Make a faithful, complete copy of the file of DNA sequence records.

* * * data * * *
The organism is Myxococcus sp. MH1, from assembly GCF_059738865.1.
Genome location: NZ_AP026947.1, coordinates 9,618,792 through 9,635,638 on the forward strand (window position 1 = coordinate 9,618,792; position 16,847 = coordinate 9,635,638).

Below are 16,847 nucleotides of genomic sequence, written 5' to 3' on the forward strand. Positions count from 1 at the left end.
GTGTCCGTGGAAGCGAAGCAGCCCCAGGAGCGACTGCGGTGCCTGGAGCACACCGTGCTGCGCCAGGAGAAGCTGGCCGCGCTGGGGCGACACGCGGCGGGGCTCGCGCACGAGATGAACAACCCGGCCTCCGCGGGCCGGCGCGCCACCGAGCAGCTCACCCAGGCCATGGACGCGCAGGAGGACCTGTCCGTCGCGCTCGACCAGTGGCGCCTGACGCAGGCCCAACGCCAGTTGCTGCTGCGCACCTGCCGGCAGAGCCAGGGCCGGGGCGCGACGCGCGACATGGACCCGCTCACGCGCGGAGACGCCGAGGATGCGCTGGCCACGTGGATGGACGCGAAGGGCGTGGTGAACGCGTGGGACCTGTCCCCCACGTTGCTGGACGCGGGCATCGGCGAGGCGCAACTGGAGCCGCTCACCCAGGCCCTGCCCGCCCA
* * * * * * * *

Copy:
The organism is Myxococcus sp. MH1, from assembly GCF_059738865.1.
Genome location: NZ_AP026947.1, coordinates 9,618,792 through 9,635,638 on the forward strand (window position 1 = coordinate 9,618,792; position 16,847 = coordinate 9,635,638).

Below are 16,847 nucleotides of genomic sequence, written 5' to 3' on the forward strand. Positions count from 1 at the left end.
GTGTCCGTGGAAGCGAAGCAGCCCCAGGAGCGACTGCGGTGCCTGGAGCACACCGTGCTGCGCCAGGAGAAGCTGGCCGCGCTGGGGCGACACGCGGCGGGGCTCGCGCACGAGATGAACAACCCGGCCTCCGCGGGCCGGCGCGCCACCGAGCAGCTCACCCAGGCCATGGACGCGCAGGAGGACCTGTCCGTCGCGCTCGACCAGTGGCGCCTGACGCAGGCCCAACGCCAGTTGCTGCTGCGCACCTGCCGGCAGAGCCAGGGCCGGGGCGCGACGCGCGACATGGACCCGCTCACGCGCGGAGACGCCGAGGATGCGCTGGCCACGTGGATGGACGCGAAGGGCGTGGTGAACGCGTGGGACCTGTCCCCCACGTTGCTGGACGCGGGCATCGGCGAGGCGCAACTGGAGCCGCTCACCCAGGCCCTGCCCGCCCA